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Latest News The importance of getting the right invoice payment terms

The importance of getting the right invoice payment terms

Invoices terms - How to get paid on time.

What are invoice terms?

Invoice payment terms tell clients when and how you expect to be paid. The timescale for payments varies due to several different factors, including the industry you work in, the kind or scale of the work being carried out and your own business terms and conditions.

How long should your payments terms be?

The most common payment term in the UK is 30 days. This means that the invoice must be paid within 30 days of the client accepting the invoice. Some large businesses do operate on longer terms – such as 60 or 90 day payments – but these are becoming rarer. In fact, the trend is moving towards shorter invoices, with up to 75% of businesses asking for payment within two weeks!

Short terms = faster payments

It’s good practice to set the shortest possible payment term, but be realistic. Think about when you ideally need the invoice paid – is it really in 30 days’ time? Probably not, because you’ll have clients who make overdue payments, making your average payment time longer than 30 days. So, if you want to be paid within 30 days, a 14 day payment term will help ensure this happens. Be aware that short payment terms are more likely to lead to overdue payments. But, the payment will still be made quicker than if your invoice had longer payment terms in the first place.

However long you give your clients to pay, the payment term doesn’t start until the invoice is in their hands. Make sure you don’t delay on getting those invoices out!

Top tips to help your invoices get paid faster

  1. Discuss payment terms before the work begins

Making sure your client knows what you expect from them from the start will prevent confusion further down the track. It also details your payment expectations from the offset.

  1. Keep thorough records – and don’t scrimp on the details!

Regularly update your records so the most up to date numbers are there when you need them – you’ll be less likely to miss something this way. It will help you keep on track of the budget, giving you plenty of time to let your client know what’s happening, rather than sending them a costly surprise at the end of the month!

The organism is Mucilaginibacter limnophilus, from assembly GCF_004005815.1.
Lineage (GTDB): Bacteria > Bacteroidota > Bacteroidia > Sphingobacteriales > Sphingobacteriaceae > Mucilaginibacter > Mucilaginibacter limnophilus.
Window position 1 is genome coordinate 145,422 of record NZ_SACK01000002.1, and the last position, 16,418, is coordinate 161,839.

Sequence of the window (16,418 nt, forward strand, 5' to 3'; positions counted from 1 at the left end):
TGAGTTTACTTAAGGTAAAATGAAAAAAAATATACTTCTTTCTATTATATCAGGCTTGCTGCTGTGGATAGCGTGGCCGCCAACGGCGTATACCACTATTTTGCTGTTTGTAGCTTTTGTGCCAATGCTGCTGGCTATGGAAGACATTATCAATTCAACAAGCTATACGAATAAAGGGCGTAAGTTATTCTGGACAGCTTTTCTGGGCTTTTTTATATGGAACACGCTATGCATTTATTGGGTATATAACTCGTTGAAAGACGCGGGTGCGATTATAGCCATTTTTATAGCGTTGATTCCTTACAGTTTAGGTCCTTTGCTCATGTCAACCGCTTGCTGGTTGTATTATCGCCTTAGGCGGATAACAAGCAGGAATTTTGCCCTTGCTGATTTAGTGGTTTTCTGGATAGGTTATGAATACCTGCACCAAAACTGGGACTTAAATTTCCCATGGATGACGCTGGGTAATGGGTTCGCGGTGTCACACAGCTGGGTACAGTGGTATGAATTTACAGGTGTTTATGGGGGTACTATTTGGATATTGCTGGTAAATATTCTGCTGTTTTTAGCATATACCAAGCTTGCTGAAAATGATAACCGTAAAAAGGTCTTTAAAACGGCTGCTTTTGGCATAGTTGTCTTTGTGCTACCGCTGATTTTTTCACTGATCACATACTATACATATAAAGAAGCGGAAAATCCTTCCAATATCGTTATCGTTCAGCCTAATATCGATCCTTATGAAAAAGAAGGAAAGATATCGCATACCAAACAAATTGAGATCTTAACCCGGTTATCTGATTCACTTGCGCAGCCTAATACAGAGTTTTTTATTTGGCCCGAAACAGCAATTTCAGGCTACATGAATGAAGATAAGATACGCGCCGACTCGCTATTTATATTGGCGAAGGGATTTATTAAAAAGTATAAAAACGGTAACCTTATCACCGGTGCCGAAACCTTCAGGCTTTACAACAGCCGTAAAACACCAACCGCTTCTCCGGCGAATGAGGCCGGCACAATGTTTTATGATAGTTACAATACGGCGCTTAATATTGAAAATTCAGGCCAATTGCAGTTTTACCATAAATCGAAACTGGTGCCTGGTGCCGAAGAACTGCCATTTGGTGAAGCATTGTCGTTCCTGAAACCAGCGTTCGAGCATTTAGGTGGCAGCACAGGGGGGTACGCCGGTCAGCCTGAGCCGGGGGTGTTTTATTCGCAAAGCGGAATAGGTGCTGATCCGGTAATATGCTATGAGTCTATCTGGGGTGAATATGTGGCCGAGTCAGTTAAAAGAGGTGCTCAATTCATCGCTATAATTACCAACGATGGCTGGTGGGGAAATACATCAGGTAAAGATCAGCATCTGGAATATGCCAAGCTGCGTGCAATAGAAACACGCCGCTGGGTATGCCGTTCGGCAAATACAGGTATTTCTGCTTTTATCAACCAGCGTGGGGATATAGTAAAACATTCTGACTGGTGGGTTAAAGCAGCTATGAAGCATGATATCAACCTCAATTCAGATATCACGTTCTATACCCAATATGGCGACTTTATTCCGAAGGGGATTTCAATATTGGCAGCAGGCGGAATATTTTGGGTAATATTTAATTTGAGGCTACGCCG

1. Ensure your invoice is simple and straightforward.

The last thing you want is for a delayed payment due to a complicated invoice. Be specific about the time frame, make sure you include a clear description of the work you’re charging for and include full details of how to make the payment – find out more about what needs to be included here.

  1. Address your invoice to the person who will be paying it.

Sounds simple, but if your invoice goes straight to the person who makes payments, it will be paid quicker. This person is probably not the one who is delivering the work, and this will avoid the invoice getting lost in someone’s inbox!

  1. Send your invoice as soon as possible

The sooner a client gets an invoice, the sooner they can pay it! Sending invoices promptly also means the work in still in the clients mind, reducing the chance of a forgotten payment.

  1. Keep talking to clients

If the payment becomes overdue, send a reminder, a monthly statement or just pick up the phone and talk to your client. There are many reasons why an invoice is unpaid, so talking to them will not only help you understand why it is late, but also remind your clients that you are serious about getting your invoices paid. If you want to protect your payments, trade credit insurance can help ensure you don’t lose income from unreliable clients.

Read more: Invoice Factoring vs Invoice Discounting: what type of invoice financing is right for your business?

Related products: Business Insurance Credit Insurance Cash Flow Finance Invoice Discounting Specific Account Insurance Bonds & Surety Guarantees Whole-Turnover Insurance Agricultural & Horticultural Credit Insurance Scheme